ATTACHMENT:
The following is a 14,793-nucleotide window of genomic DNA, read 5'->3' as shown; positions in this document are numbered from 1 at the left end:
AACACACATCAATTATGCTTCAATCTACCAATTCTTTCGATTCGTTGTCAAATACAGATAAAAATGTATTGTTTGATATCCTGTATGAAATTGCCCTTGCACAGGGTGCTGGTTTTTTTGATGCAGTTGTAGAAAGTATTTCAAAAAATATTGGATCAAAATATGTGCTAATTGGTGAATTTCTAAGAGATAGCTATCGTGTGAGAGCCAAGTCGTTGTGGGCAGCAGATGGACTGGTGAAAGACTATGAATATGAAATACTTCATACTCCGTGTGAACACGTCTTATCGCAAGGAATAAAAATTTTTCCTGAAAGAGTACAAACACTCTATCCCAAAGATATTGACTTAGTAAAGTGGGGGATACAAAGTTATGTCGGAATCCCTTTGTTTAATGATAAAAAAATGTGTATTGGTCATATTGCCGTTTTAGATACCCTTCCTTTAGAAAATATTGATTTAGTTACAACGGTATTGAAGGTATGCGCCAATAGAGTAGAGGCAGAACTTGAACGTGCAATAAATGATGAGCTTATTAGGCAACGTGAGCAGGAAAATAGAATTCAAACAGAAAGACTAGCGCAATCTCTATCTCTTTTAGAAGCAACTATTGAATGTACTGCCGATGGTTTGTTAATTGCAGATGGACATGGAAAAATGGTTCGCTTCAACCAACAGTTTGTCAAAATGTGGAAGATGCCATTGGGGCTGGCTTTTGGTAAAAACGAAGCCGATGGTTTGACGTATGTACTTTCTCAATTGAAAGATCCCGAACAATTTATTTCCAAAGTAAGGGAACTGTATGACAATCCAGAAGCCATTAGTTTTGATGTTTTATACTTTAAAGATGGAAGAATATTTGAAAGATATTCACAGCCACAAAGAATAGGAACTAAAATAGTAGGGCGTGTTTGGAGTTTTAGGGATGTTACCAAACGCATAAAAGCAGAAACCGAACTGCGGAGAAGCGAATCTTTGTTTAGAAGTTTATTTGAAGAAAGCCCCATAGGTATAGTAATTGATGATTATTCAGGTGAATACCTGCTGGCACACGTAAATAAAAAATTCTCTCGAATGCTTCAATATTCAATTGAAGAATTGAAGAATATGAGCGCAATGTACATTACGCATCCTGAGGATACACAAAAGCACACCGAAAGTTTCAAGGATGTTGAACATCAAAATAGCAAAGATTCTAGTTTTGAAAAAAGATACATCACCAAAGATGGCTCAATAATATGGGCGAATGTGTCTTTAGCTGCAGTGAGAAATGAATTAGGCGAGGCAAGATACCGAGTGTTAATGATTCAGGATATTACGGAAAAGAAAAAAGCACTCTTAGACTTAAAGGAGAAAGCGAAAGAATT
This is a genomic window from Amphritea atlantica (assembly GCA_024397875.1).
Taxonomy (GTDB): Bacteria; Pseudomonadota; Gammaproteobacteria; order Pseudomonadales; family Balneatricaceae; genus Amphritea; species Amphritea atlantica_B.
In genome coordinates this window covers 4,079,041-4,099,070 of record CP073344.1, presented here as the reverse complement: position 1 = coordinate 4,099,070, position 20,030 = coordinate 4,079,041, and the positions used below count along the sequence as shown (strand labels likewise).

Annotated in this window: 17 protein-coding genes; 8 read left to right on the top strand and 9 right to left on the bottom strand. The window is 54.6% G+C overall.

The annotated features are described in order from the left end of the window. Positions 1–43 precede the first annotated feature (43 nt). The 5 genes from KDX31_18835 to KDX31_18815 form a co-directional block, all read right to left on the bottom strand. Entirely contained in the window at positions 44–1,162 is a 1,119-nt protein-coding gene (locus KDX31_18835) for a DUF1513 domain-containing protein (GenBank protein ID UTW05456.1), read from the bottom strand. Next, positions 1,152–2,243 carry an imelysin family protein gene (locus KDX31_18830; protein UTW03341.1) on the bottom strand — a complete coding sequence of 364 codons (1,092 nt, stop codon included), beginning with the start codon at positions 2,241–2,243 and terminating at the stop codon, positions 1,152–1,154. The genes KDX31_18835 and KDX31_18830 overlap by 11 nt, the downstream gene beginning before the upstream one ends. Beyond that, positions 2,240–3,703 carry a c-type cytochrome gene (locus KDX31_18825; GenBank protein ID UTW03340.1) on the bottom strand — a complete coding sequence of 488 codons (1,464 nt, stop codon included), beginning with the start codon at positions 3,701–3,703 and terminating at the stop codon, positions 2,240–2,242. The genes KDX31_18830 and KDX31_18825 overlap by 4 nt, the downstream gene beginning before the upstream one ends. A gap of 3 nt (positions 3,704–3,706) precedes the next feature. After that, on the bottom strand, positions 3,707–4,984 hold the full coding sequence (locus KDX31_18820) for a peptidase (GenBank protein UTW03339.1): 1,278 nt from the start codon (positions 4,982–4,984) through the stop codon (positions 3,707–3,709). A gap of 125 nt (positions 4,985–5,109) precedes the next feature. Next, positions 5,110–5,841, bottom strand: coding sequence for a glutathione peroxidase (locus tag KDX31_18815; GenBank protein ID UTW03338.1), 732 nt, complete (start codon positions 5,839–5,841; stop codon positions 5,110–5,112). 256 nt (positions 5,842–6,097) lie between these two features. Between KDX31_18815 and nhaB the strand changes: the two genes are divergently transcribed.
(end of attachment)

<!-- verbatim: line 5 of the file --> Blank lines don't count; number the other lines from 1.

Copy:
In genome coordinates this window covers 4,079,041-4,099,070 of record CP073344.1, presented here as the reverse complement: position 1 = coordinate 4,099,070, position 20,030 = coordinate 4,079,041, and the positions used below count along the sequence as shown (strand labels likewise).